UPDATE: Interesting note here from Alex Speier of the Boston Globe, who writes that the Red Sox were exploring a possible trade for Chapman last month until they learned about the alleged domestic violence incident in a background check. Of course, they eventually moved on and acquired Craig Kimbrel from the Padres. But the bigger question is when did MLB (and/or the Reds) find out?
10:17 p.m. ET: It was reported this morning that the Dodgers agreed to acquire closer Aroldis Chapman from the Reds, but things have been curiously quiet ever since. Now we know why. And it’s not good.
According to Tim Brown and Jeff Passan of Yahoo Sports, the proposed deal has been held up after the Dodgers learned of an alleged domestic violence incident from October in which Chapman allegedly choked his girlfriend and fired eight gunshots in his garage.
The full police report is available at Yahoo, but below is the account of Chapman’s girlfriend:
The incident started, Chapman’s girlfriend told police, after she went into a bathroom of Chapman’s 10,000-square-foot-plus house and “found something in his phone that she did not like,” according to the report. Chapman, his girlfriend told police, then took the phone from her, the report said. They went to the movie theater inside of Chapman’s home, where “he had pushed her against the wall,” according to the report, and “that Chapman had ‘choked’ her by placing his hands around her neck, but did not prevent her from breathing at any time.” Police did not observe “injuries or even redness anywhere on her neck or chest,” the report said.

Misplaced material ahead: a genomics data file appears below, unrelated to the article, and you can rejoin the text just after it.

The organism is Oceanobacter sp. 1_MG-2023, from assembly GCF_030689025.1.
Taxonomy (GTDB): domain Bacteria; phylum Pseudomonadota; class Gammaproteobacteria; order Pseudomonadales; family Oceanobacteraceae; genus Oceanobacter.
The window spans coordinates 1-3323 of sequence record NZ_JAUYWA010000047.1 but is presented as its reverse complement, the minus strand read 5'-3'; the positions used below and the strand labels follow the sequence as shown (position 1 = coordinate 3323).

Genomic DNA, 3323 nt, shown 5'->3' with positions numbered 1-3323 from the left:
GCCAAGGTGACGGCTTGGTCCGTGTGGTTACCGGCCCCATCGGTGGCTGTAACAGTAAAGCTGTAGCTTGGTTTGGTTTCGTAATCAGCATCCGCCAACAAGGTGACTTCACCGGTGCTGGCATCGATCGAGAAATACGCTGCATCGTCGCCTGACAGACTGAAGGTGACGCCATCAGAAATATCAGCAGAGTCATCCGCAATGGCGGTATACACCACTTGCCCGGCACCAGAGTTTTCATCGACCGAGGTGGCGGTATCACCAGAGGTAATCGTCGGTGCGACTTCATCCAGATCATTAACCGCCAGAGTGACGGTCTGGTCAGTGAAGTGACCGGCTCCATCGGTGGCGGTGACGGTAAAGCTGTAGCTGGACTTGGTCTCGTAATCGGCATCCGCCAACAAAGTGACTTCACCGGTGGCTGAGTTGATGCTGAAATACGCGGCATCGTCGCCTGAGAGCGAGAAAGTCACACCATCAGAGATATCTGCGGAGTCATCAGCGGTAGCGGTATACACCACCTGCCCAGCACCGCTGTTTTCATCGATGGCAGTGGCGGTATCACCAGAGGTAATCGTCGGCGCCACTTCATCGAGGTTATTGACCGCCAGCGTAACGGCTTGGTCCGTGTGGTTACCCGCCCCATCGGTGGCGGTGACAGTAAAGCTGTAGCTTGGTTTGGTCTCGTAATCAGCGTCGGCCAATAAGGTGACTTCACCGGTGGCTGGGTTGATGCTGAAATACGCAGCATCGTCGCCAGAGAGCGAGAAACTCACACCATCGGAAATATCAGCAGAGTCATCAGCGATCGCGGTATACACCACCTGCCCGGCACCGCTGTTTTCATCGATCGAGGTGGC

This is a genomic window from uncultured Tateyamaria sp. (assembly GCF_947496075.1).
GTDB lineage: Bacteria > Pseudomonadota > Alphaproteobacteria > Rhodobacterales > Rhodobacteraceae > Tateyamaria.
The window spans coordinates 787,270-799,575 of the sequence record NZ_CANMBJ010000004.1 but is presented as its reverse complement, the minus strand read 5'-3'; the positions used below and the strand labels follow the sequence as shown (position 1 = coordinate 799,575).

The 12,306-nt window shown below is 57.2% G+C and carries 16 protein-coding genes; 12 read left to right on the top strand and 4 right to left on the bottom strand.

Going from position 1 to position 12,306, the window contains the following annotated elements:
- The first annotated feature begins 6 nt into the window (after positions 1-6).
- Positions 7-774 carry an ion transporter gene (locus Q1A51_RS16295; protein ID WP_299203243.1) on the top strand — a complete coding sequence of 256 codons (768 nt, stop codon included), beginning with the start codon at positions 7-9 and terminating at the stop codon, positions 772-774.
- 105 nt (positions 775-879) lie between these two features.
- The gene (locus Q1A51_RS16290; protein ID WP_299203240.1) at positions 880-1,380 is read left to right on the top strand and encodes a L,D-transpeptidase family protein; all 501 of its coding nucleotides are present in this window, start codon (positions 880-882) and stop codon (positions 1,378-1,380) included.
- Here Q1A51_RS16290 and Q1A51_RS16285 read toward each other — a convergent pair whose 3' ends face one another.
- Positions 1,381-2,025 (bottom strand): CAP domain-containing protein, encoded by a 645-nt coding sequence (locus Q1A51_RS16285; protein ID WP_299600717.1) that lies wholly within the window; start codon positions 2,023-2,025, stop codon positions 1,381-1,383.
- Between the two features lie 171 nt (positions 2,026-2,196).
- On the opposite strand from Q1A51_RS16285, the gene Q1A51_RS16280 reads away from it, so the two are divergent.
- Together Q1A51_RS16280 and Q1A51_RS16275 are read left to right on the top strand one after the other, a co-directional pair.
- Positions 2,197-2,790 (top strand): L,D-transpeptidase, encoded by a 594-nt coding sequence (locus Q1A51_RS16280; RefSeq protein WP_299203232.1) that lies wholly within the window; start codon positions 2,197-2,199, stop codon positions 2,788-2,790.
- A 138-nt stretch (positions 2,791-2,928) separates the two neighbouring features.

Chapman’s girlfriend told police her brother “came into the theater and separated them,” the report said. Chapman’s girlfriend told police she “ran outside because she was scared for her and her daughter,” according to the report. Her daughter was 4 months old, according to the report. While it is unclear whether the child is Chapman’s, he told police after a previous incident that they “had a child in common,” according to a police report.
Chapman allegedly fired the gunshots after the argument. 12 cops were ultimately dispatched to Chapman’s house. Police interviewed multiple people following the incident, but no arrests were made “due to conflicting stories and a lack of cooperation from all parties involved.”
Chapman’s attorney, Jay Reisinger, told Yahoo Sports that they “vehemently deny the allegations as stated,” but MLB still plans to investigate the incident under the new domestic violence policy. As part of the policy, MLB commissioner Rob Manfred can levy a punishment regardless of whether the player in question is found guilty or pleads guilty. It’s hard to imagine a trade involving Chapman to take place in the near future.